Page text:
Events

Events 2017-08-27T10:26:45+00:00

“Elegance from the East: New Insights from Old Porcelain”

| to 10/22/2017

Indianapolis Museum of Art, Indianapolis, IN

Elegance from the East: New Insights from Old Porcelain explores the popularity and variety of Chinese porcelain objects made for export to Western consumers in the 17th and 18th centuries. Chinese artists customized their traditional forms and decoration for European and American commercial tastes. This exhibition reveals the effects of these efforts to translate consumer demand from half a world away. – imamuseum.org/exhibition/elegance-east-new-insights-old-porcelain

“What’s for Dinner?”

| to 11/25/2018

North Carolina Pottery Center, Seagrove, NC

Handmade dinnerware does more than feed a hungry body—it provides the user with visual nourishment and tactile delight. What’s for Dinner? celebrates the connection between ceramics and food through the work of twenty North Carolina makers, including:

Cady Clay Works, Courtney Martin, David Voorhees, Dean & Martin Pottery, Doug Dotson, East Fork Pottery, Great White Oak Gallery, HAAND, Heather Mae Erickson, Jugtown Pottery, Mangum Pottery, Melissa Weiss, New Salem Pottery, Nick Moen Studios, Nine Toes Pottery, Original Owens Pottery, Sedberry Pottery, Stanley Mace Andersen, Tom Gray, and Westmoore Pottery. – ncpotterycenter.org/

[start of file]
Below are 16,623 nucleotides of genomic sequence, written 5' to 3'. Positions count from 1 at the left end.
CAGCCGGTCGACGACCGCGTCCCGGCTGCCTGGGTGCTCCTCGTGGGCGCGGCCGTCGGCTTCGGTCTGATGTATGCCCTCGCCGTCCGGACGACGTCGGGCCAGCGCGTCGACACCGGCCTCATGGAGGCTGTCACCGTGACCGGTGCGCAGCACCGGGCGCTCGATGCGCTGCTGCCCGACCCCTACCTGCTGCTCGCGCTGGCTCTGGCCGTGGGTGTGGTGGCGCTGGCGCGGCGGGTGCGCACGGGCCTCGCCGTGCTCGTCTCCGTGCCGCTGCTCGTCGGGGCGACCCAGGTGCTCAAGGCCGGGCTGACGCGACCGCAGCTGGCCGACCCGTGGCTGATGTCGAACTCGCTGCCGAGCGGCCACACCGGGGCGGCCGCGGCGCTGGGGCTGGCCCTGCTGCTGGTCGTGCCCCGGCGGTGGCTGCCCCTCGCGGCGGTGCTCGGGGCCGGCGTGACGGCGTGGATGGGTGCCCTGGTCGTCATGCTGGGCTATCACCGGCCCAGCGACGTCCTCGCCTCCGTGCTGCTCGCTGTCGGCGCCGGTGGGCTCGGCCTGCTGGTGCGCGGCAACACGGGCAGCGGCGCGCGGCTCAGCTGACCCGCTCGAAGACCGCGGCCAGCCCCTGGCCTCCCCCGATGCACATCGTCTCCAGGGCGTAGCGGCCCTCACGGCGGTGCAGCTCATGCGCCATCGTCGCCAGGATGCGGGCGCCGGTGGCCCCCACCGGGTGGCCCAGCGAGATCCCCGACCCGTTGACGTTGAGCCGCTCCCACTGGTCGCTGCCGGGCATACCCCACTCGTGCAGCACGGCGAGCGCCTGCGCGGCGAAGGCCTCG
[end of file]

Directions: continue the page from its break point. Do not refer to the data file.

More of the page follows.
“We the People: Serving Notice”

| to 12/30/2017

American Museum of Ceramic Art (AMOCA), Pomona, CA

Our current political and social climate is arguably one of the more divisive and turbulent periods in the past 50 years. There are feelings of anger, sadness, and fear ― but also of hope, compassion, and unity.